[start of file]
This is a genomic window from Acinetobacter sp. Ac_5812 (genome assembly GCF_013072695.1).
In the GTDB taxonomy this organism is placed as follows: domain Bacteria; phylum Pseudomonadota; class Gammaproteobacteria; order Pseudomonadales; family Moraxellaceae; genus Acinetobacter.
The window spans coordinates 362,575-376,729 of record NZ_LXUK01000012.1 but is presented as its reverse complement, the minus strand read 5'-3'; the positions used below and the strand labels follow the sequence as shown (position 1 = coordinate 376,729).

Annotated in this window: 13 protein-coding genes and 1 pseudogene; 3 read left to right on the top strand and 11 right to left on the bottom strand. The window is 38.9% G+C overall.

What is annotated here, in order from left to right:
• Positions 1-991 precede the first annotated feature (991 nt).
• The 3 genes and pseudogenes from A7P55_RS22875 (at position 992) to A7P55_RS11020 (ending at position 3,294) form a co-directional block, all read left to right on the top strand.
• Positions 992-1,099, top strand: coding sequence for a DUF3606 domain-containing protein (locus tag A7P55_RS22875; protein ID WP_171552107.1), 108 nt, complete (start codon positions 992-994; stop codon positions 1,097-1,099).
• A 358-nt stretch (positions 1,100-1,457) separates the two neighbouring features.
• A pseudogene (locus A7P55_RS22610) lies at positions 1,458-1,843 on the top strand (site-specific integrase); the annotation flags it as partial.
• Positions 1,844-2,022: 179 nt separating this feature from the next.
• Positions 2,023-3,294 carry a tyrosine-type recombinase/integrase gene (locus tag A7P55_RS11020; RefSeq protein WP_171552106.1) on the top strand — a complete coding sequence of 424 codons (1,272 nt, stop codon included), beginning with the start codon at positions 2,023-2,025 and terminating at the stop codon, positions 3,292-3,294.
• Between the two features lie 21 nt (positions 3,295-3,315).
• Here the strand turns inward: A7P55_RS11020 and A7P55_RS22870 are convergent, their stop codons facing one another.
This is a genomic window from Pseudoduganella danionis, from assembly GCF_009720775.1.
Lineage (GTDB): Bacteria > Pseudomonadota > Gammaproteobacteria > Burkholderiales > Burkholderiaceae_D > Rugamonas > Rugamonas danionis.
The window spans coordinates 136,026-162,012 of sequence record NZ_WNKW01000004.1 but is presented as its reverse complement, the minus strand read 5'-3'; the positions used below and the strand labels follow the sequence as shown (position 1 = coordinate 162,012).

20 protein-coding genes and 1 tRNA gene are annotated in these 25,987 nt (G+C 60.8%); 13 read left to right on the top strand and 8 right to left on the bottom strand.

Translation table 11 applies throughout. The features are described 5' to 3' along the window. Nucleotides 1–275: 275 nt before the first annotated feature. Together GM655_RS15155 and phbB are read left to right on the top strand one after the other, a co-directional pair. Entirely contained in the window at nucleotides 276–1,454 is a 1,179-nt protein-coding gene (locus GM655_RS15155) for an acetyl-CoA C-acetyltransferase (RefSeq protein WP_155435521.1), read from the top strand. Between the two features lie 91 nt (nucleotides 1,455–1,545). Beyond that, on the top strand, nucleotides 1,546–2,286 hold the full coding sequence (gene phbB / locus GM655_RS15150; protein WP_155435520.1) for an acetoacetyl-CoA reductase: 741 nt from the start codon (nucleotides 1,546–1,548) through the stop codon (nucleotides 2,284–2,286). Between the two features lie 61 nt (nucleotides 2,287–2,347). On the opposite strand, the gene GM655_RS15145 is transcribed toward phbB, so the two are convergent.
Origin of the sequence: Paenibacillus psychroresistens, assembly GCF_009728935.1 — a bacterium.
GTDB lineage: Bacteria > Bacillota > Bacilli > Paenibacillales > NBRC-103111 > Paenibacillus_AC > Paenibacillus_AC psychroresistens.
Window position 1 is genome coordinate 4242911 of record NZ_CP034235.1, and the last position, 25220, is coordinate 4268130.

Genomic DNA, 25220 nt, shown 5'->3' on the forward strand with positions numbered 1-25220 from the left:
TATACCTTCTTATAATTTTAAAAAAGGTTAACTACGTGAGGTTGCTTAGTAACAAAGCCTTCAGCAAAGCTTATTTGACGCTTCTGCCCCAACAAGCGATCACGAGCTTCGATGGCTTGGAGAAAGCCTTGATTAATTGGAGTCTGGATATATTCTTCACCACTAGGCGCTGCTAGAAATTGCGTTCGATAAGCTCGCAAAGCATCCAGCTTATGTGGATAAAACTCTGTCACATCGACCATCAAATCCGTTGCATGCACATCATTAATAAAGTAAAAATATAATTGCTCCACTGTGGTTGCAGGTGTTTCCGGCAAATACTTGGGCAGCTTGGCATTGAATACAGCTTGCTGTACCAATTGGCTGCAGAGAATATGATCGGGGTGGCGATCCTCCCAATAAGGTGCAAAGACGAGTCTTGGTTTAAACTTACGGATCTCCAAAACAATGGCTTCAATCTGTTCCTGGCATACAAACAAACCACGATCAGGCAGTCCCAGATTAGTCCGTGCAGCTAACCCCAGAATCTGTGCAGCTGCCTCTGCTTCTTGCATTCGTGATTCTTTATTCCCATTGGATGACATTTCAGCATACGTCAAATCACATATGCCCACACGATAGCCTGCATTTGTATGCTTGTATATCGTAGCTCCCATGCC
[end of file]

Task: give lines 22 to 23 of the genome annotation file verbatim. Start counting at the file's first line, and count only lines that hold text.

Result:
Window position 1 is genome coordinate 4242911 of record NZ_CP034235.1, and the last position, 25220, is coordinate 4268130.

Genomic DNA, 25220 nt, shown 5'->3' on the forward strand with positions numbered 1-25220 from the left: